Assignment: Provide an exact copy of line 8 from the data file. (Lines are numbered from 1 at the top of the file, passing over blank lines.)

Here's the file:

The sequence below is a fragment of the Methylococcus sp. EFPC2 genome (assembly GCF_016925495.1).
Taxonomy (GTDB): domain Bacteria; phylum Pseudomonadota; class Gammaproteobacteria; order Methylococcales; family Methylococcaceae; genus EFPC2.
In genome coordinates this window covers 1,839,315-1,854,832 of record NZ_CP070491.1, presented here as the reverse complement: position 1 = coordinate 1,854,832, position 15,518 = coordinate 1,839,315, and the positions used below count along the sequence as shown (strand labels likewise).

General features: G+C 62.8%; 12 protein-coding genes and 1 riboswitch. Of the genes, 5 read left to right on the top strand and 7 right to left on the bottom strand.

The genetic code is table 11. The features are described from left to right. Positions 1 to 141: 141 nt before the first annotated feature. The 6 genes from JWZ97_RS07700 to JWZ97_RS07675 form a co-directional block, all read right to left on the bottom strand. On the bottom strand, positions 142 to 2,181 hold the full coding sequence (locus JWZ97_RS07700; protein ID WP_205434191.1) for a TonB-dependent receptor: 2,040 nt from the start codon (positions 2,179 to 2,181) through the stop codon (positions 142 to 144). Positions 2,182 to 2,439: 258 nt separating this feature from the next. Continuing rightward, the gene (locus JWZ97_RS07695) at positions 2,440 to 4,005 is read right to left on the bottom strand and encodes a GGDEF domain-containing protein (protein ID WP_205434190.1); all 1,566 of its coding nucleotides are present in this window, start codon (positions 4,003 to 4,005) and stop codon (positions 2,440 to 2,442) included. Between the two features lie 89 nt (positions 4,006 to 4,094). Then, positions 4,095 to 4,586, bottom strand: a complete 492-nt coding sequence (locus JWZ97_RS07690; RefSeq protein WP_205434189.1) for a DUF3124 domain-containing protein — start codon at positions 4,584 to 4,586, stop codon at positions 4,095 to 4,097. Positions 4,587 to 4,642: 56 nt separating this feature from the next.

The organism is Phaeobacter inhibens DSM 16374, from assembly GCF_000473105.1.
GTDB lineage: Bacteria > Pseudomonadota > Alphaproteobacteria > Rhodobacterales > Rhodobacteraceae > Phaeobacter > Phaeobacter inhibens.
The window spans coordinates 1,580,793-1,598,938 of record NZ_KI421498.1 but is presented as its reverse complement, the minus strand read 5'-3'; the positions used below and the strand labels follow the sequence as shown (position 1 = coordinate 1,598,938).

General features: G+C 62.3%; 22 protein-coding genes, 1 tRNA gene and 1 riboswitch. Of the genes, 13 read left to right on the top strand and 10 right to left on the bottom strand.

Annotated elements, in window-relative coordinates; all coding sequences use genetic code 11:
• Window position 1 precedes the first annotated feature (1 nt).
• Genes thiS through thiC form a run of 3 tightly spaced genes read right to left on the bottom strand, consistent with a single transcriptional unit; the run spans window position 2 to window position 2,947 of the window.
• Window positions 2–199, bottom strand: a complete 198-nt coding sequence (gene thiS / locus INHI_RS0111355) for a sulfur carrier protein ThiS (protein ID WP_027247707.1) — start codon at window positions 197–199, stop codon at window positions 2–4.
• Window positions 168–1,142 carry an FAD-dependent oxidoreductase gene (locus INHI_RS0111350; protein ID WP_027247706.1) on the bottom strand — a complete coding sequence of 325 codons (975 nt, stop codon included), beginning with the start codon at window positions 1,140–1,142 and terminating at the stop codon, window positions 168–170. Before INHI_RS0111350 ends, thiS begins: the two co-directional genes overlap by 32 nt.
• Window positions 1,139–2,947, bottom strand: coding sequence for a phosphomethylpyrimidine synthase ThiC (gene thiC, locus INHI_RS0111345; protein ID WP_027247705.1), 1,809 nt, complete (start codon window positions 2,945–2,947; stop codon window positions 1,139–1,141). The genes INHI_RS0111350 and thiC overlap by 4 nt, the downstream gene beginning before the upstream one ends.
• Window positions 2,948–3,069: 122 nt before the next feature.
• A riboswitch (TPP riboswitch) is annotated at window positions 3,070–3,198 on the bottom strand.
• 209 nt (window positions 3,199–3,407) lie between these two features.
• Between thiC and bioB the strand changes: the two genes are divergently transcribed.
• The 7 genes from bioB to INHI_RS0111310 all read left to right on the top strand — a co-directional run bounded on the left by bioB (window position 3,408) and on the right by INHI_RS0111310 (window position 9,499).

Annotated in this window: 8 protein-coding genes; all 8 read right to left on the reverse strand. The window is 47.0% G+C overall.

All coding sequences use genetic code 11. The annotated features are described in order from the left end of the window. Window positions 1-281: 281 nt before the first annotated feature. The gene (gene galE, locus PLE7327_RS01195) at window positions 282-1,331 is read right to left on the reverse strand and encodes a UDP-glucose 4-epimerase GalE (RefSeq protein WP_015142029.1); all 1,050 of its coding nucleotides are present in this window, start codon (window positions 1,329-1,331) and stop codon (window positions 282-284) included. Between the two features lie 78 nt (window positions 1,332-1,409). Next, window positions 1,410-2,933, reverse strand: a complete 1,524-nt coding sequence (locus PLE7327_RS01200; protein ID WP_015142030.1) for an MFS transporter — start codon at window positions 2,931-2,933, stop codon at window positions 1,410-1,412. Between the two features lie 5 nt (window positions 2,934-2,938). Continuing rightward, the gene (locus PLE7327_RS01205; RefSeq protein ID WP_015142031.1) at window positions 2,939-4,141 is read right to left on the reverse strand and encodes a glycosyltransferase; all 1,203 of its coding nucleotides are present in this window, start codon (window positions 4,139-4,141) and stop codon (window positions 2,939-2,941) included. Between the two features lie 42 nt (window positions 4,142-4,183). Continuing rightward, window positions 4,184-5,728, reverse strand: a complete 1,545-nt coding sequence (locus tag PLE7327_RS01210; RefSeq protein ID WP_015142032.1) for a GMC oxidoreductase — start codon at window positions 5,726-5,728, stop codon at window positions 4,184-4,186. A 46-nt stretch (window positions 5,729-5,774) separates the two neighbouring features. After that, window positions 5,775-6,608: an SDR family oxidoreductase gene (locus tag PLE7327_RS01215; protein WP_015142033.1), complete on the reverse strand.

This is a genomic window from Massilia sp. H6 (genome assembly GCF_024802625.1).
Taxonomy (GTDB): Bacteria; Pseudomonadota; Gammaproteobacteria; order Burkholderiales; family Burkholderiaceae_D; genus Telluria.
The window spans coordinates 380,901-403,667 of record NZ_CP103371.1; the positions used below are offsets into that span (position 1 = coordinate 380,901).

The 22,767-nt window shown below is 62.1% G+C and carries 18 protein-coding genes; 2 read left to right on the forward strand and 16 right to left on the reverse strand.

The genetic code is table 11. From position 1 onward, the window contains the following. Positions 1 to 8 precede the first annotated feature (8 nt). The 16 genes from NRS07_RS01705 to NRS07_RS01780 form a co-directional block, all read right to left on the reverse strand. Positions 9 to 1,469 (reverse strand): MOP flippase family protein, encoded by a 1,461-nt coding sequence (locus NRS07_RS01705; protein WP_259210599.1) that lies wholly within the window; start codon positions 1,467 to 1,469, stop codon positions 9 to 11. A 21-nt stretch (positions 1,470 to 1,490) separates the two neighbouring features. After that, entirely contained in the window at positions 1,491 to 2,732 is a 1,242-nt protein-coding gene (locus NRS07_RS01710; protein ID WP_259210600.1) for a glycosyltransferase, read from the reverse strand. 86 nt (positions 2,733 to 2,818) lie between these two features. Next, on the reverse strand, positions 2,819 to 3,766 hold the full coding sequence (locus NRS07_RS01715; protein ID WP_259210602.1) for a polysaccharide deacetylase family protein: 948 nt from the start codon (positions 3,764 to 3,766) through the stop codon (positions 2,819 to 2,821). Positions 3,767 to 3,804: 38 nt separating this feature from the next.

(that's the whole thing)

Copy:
The window spans coordinates 1,580,793-1,598,938 of record NZ_KI421498.1 but is presented as its reverse complement, the minus strand read 5'-3'; the positions used below and the strand labels follow the sequence as shown (position 1 = coordinate 1,598,938).